I can't believe I hadn't read The Education of a Bodybuilder before -- it's been semi-regularly recommended, but I just got around to it.
Four chapters in, I already picked up a half-dozen small implementable gems. Easy fast reading, and enjoyable too. Very recommended.
I just got another round of digitized comic books.
I quite like good comics -- I put the better comics right up there with great literature in terms of ability to evolve worldview.
But one thing stands out: oftentimes, heroes in comics will do tactically stupid things and get away with it because they're the good guys. It lets them get into trouble and have drama in the story, but the trouble almost never results in real consequences.
I think it's possible to accidentally think this way -- "Good wins, I'm on the side of good, and thus..."
It's why studying history is so valuable -- the side that wins is the side that wins. Sometimes that's the side you'd peg as good, sometimes not. Almost always, it's the side that had some mix of more advantages or made usage of them.
Very careful time tracking is valuable on many levels.
Recently I shifted from "how is the quality of how I'm spending my time?" style tracking (EX: categorize into "excellent", "good", etc) into "what activities am I spending my time on?"
It's always amazing and surprising to see how little time working is required to do a task, but often the time spent "at work" is much higher than that.
For instance, I finished an absolute beast of a bear of a task in 7.2 hours (425 minutes) of full-on work across two days. It seemed like the kind of thing that would take a long time, but it was only one full day of working.
But I notice if I'm not careful, I'll spend maybe 2-3 hours in a day doing the most important types of working and then spend a lot of time "at work" -- sometimes doing very valuable things, but by definition, almost never as valuable as the most valuable thing.
Cicero's final work is a masterpiece --
If you're used to reading books that spoon-read you rapidly without thinking, this might not do it for you. You need to read a paragraph slowly and analyze what lessons can be taken out of it, thinking about people you know that follow the precepts and those who don't, and getting takeaways from it.
But if you do that, I almost guarantee it'd give you new mental models and help identify some character flaws or operating errors you've got.
It's excellent, and a fast read. Knowledge of the history of end of the Roman Republic / start of the Empire helps give it context, but isn't necessary to get something out of the work.
We've all heard the expression "fat and happy" -- it's hard to imagine someone described as "fat and happy" getting a lot of things done.
But what is that, what do people mean by the phrase? Certainly there's some portly jovial people who achieve things, no?
"Fat and happy" seems to relate to being satisfied more than anything else.
We all need a measure of satisfaction. When you can't get no satisfaction, you're driven to fix, change, improve things.
There is a a path of neutral equanimity, an egoless path which transcends the needs for self-gratification.
Not a usual blog post, but I'm enjoying this drink so much that I have to recommend it.
Raw cocoa powder actually has no sugar in it -- surprising. It's pretty bitter.
It also has a chemical composition quite similar, but slightly different from caffeine. I read on other sites that the come-down from it is easier than caffeine -- I don't know, because I do both in a day.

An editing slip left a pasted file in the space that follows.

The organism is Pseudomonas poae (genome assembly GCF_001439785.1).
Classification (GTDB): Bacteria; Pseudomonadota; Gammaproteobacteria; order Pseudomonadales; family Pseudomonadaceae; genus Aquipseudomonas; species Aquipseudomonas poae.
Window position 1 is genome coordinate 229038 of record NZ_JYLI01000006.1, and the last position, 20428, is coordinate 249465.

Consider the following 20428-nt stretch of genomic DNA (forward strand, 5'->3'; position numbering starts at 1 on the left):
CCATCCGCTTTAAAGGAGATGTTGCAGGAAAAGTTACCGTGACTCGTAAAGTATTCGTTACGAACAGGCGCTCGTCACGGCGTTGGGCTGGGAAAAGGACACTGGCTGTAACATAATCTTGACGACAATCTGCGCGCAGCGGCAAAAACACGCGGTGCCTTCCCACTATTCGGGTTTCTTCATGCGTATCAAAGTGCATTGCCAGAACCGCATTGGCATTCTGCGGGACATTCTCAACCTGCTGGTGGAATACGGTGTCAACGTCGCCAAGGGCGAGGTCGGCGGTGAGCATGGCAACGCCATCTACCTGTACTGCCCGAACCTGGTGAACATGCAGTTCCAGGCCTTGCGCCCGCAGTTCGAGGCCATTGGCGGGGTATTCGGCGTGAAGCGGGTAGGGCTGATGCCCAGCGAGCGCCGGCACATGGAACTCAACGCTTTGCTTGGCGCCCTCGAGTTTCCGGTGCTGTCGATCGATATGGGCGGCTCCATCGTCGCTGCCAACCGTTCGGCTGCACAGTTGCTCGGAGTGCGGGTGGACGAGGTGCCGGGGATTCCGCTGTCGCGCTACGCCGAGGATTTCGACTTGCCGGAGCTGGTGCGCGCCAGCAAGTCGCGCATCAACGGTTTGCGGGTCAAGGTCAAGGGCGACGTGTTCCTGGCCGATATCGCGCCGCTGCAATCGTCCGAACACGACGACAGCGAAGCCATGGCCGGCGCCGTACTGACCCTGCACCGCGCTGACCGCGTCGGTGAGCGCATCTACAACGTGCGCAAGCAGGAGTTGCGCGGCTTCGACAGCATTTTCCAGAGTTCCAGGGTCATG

But it is a stimulant, definitely, and it's delicious.
Stevia is a non-carbohydrate sweetener.
Lights Spreadsheet, Week 5
So, I keep this Lights Spreadsheet to keep track of the actions I most want to be doing each day.
It works as a control — it gets me to do more of these actions.
It also works as a warning sign — if I see I’ve had mediocre sleep or no exercise for 4 days in a row, it prompts me to fix that before things start getting out of hand.
An underrated skill --
Seeing an opportunity you know you can execute, you'd like execute, that you have a high confidence of executing, that'd be pleasurable to execute, and would pay off --
-- and still saying, "That would work, and yet, I'm not doing it."
It's rarely terrible ideas and drudgery that distract us from the big things we have to do. It's shiny stuff. Yeah, avoid pointless no-payoff shiny stuff. But the meaningful high-payoff shiny stuff might be even more dangerous.
The desert began to recede, giving way to harder ground. Hot sand transmuted into baked clay, and once again into rocky terrain.
It was nighttime now. The rolling waves of heat seemed to roll back; all the heat seemed to depart back to wherever it came, and it was surprisingly cold.
The boy kept walking, the terrain started to incline — he was going upwards.
Abruptly, he found himself on the edge of a cliff.
It seemed like the edge of the very universe — with no pollution from the lights of the city, no torchlights or electricity or campfires, the stars stretched for miles and miles, perhaps stretching as far as for-ever.
Good question from Guy Montag yesterday --
I don't disagree with Pascal's Wager because there's a negative opportunity cost(years of religious servitude) involved. I disagree with it because it's doing a dishonesty to myself to pretend like I know something when I just don't have the knowledge to make a judgement call.
So I have a question for you. "Do you think it's better to base your beliefs on what brings you opportunity, or truth? "
I think I'm pretty demonstrably in the very-much-likes-truth camp. We could say that, and that's the end of the story.